we take you through breakouts of very exciting developments outside washington and raise the question why don't we have some political movement, republican, democrat, or bipartisan, designed to take these new bold ideas and apply them to solving our problems. >> and if chris christie could win, and appoint you, newt gingrich as one of his key men, removing any residual issues. great to talk to you, the epic battle to decide america's fate. newt gingrich, always great to have you on the show. coming up, in the nfl, i'll ask a former miami dolphin's linebacker what goes on behind doors? and more on the scandal and the kennedy scandal, live and unleashed. . d"
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scandal that seems to be growing and growing, the dolphins suspended him for what they call conduct detrimental to the team. this could be the last straw for incognito, who was once called the nfl's dirtiest player. and thank you for joining us. jonathan martin is 6'5", 315 pounds. he is a big lad. and from what i gather from the nfl, it is not actually the exception, there is normally an incognito lurking somewhere. what do you make of this? has martin over reacted, or is incognito's behavior completely unacceptable? >> well, thank you for having me, piers, i was telling people all day, people want to compare the nfl to working at the neighborhood walgreens or being
a teacher at a school. the nfl environment are a bunch of testosterone-filled alpha males who are trying to find their place on the totem pole, it is like that in locker room, they went to college, became the greatest players in college, and now they're the 1% of 1% in the world that can play this game at a high level. they have to prove what people call their manhood, on a daily basis. every time you walk in the locker room, there is a totem pole, a wolf pack, you need to find where you are. i don't think jonathan martin was comfortable with that, going to a private school, stamford, he was around a high, intellectual -- lot of intellectual people, then you get around a bunch of great football players that may not have that high character and intelligence that a lot of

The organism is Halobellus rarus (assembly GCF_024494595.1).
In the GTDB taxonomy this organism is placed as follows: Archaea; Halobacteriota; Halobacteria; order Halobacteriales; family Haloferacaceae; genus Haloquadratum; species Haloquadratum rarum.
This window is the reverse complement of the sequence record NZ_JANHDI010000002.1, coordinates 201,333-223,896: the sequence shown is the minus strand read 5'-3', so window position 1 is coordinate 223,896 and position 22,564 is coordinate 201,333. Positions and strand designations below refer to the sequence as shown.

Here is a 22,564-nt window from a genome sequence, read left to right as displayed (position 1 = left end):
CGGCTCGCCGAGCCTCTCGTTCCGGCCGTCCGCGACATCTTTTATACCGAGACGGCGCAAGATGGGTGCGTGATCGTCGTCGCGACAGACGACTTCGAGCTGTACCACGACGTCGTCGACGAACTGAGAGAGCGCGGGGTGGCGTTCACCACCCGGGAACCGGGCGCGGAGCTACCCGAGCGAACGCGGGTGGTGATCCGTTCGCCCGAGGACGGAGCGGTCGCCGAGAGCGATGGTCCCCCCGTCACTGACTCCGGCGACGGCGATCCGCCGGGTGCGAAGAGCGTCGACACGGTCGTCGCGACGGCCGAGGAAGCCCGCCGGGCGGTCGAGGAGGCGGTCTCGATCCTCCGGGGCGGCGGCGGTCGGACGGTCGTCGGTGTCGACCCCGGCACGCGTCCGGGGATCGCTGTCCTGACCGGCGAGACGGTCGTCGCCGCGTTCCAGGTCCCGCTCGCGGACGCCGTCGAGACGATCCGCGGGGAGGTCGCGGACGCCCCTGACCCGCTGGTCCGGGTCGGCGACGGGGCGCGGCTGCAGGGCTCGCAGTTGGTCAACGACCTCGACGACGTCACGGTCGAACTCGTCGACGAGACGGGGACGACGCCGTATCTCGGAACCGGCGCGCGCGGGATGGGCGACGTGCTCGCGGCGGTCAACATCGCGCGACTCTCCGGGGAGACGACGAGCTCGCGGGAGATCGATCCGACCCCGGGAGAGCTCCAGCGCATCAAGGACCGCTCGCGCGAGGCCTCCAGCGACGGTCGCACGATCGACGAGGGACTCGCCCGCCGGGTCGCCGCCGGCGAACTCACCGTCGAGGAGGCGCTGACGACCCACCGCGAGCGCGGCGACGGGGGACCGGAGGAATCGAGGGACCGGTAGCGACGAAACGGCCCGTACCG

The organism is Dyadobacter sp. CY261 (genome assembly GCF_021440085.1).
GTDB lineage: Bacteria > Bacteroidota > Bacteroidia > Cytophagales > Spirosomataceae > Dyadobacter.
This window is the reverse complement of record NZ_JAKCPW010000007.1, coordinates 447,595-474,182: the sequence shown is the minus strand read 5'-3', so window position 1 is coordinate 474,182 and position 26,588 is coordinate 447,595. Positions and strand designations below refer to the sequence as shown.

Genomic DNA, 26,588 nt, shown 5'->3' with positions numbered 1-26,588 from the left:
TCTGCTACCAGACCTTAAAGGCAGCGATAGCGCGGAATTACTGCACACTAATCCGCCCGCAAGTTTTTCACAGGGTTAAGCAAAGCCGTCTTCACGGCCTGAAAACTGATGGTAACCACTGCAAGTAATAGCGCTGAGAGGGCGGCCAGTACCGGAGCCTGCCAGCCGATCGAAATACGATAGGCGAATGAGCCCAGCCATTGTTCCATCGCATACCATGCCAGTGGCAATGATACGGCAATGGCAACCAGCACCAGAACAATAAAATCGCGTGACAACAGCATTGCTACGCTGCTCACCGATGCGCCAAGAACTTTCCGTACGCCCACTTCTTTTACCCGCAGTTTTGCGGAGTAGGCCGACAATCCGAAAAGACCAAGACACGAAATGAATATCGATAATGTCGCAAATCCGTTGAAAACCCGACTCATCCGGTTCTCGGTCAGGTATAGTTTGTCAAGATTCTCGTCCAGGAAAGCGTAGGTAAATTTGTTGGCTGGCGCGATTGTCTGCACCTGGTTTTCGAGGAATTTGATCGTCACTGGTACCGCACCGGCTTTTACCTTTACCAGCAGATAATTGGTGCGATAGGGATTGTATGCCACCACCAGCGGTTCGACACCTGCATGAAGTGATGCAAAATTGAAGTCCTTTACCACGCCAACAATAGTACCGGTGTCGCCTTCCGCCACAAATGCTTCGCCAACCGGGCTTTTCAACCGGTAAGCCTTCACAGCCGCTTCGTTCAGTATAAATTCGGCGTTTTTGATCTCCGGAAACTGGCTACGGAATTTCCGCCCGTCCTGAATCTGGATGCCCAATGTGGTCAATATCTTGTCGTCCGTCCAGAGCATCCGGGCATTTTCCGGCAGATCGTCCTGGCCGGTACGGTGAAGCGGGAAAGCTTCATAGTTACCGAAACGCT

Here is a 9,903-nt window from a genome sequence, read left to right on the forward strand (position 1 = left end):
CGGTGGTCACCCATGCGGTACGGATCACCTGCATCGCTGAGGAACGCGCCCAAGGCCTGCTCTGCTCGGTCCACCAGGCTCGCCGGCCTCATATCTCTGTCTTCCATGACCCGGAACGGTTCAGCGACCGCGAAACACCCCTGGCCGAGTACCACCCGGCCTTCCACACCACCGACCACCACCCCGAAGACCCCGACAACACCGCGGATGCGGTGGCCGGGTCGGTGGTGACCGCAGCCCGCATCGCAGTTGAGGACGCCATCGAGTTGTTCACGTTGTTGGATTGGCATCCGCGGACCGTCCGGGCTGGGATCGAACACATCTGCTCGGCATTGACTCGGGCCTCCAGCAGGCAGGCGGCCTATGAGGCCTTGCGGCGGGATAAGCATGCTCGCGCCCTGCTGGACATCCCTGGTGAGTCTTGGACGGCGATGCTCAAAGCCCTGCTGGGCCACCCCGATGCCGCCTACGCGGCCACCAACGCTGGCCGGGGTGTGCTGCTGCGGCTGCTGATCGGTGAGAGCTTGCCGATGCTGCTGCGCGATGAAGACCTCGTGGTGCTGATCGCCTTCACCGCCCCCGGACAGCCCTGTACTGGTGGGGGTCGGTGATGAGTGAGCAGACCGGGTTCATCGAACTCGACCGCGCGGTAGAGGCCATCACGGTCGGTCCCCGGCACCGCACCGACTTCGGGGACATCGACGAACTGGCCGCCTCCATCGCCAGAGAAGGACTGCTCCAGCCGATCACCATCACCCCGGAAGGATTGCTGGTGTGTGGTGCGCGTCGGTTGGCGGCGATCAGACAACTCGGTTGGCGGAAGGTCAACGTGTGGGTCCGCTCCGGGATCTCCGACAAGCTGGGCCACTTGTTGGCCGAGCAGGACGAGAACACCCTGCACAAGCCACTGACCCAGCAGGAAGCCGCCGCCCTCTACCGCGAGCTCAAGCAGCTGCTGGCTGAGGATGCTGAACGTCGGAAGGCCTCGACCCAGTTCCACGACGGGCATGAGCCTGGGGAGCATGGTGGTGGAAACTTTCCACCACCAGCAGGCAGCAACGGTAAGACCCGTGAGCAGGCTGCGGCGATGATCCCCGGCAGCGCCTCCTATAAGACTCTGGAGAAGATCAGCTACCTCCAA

stanford and harvard people have. >> what is richie incognito like, he fancies himself as a big, hard lump, but what is he like in the locker room? is he deeply unpleasant as everyone tries to say he is? >> he is a guy that needs to know his place with you. he came on the team. i was kind of that alpha male on the team when i got there. the funny thing is, when you have a bunch of alphas, they either fight or gain an alliance. he tries to test you to see if you have enough manhood, testosterone, to say richie, you're not going to go that deep with me. and put that line in the dirt. i don't know if jonathan put that line there or knew he was being tested. he jumped into situation being a
very good guy, around a bunch of guys coming from a lot of non-stanford like standings. richie got in trouble with other teams, one of the top dirtiest players. he was an alpha of the alphas, and jonathan martin was not used to it. this is an unprecedented accusation. bullying, and now we see the text messages and jonathan martin couldn't deal with it. >> and some of the messages are pretty vile, some of them are racial slurs, the voice mails, with him threatening to beat him up. also, if you check richie's feed, the taunting of martin, he said back in april, rather large scale embarrassment, laugh now, cry later, rookie, with some embarrassing picture. starts to call him big weirdo, barely fits in the go-cart, shot
out to j martin. that talk is pretty offensive if you work in a place like cnn, but as you rightly say, in a testosterone-filled locker room, with guys wearing padding and smashing into rivals in the football match, not that uncommon. you're painting a picture, not so much i suspect as bullying, so much as this is what goes on and you have to be tough enough to deal with it? >> the nfl is the test every sunday of who the biggest, the strongest, the fastest. if that is not the most caveman, barbaric thing you can do, you work out, get big enough, strong enough, you can be successful at this game. but it is that separation from football to life. in retrospect, i look back, i'm retired.
i say that was very childish, immature, but i confirmed. like i say, i was one of the alphas at the time. it is different in society. the thing with the racial slurs, that would have affected me. the n word being used by richie, it affects me being an african-american man. but even in the locker room, we saw that thing by riley pierce, that that is okay. you can come back, and in a walgreens, not a university, he would be fired. but you're a pretty good wide receiver, we'll let you slip on that racial slur. that is when i heard that story, i said people don't understand the locker room, they're trying to compare it to middle school. this is a bunch of 20 to 30-year-old millionaires that are very cocky. >> and final question, i want a
quick answer if you could, if you were going into battle with the new york giants and could choose either richie incognito or jonathan martin alongside you, who would you go for? >> i would go with martin, real quickly when they're trying to get a job, jonathan martin is a middle tier left tackle, and richie is a pro bowl. richie will have a job, i'm worried about jonathan. >> that is fascinating, inside the locker room of the dolphins. i'm sure the story will rumble on. >> thank you so much, sir. coming up, from everything to obama care and the nfl and jfk. the 50th anniversary, joining me live, right now, in fact.